Last Updated on March 21, 2021
Nature provides some complex compositions and much like a Raffaello Sanzio painting, the longer you look at them the more you see.
When we are photographing a simple landscape, there is a clear foreground, middle ground, and some distant object. But as is often the case, things are not so simple.
Complex nature scenes call for us to put together numerous elements in the frame and bring harmony to them at the same time.
In this article I will discuss some common challenges encountered when shooting complex landscapes and how to bring them together effectively.
Complex Landscape Scenes
Nature does not often provide us with an easy composition but that is the beauty of nature photography. Once you know what the common challenges you encounter and their solutions you will be able to capture harmonious and interesting images consistently.
Uneven Foreground Elements
When shooting in the field you will often encounter uneven foreground elements. When foreground elements are unevenly spaced you will find gaps in your composition that may show unflattering elements. This is often the case when shooting flowers in the foreground. In nature they are rarely perfectly spaced which can lead to gaps where dirt or other less appealing elements are visible. And when the distant element, such as a mountain, must be included it is a real challenge to bring everything together.
The best way to tackle this scenario is to put away the wide angle lens and compress your scene with a shallow depth of field. This will allow you to crop out the unappealing elements while putting your foreground elements and distant elements in view. Your foreground will be blurred which provides an interesting counter to the in focus distant element.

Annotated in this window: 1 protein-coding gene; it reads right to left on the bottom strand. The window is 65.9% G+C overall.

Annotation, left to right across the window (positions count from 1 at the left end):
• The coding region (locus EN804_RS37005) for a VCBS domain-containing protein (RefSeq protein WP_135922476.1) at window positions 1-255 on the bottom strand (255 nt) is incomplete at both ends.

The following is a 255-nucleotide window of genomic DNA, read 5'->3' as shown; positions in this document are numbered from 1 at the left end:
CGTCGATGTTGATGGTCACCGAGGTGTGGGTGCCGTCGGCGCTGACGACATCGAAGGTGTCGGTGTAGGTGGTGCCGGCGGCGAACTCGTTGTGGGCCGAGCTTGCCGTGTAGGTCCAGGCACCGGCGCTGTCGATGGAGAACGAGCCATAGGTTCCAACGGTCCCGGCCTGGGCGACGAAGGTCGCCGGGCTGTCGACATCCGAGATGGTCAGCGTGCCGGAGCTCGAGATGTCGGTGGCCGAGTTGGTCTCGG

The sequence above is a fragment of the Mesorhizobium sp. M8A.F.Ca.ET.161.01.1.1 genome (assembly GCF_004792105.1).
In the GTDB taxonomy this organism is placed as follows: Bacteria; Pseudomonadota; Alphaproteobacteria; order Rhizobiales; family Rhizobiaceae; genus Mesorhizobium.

When light shifts rapidly it provides a unique challenge to the landscape photographer. I run into this issue frequently when photographing dessert and sand dune scenes. Often times this scene is tackled using a wide angle lens to create a strong foreground.
Instead I will switch to something like a 70-200mm f/2.8 lens and use a focal length of 200mm. This will allow you to compress your scene. The effect is that the sand closest to you still looks to be at a further distance. You should also underexpose your scene. This will keep your lines clean and remove any detail from your areas covered in shadows.
This gives a beautiful effect of the light painting the edges of your scene. You can use this to draw the eye to a particular point in your composition.
I love shooting fall photography and travel to the east coast yearly for those gorgeous fall colors. There is nothing wrong with taking panoramic images of peak fall foliage but you should have the goal of taking images that break expectations.
I highly recommend taking an airplane tour of the autumn colors for the chance at epic fall shots. Use a medium focal length zoom with a fast lens. Because you are moving you should also use something with image stabilization.
Go for a faster ISO, either 400 or 800. With this setup look for scenes where that highlight color shifts in the tree line and focus on one or two details. This technique does not rely on the rule of thirds and is more of an abstract composition focused on color and lines in the landscape.
Moving wildlife can be one of the most challenging landscape scenes to capture. I often shoot groups of animals as they move naturally in their habitat. This makes composition challenging as they tend to bunch together and move unexpectedly.
I solve this problem by going with an ultra wide angle, fish eye, lens. This provides a unique image with multiple layers that are very interesting to the eye. I will let the shutter fly and focus on my composition when editing. It is far to challenging to worry about in the field.
Much of the landscapes I capture are not basked in light. If you shoot on overcast or winter days you are confronted with this challenge frequently. Maybe you hoped for a glorious sunset but the clouds just aren’t cooperating. All is not lost though.
Take advantage of the natural monochrome lighting the world is providing you and embrace the blue look of the moment. Do this by taking advantage of multiple focal points so the eye is drawn to multiple points in your scene.
These images will by their nature be busy and the rule of thirds is not adhered to. But it works thanks to the natural monochrome color of the scene.
Working with the natural challenges of your landscape instead of fighting against them allows you to create truly interesting compositions. The key is to really look at the scene and see what it has to offer. There is no reason to wait for the perfect conditions or fall back on overused compositional techniques because the joy of shooting nature is capturing what is actually going on.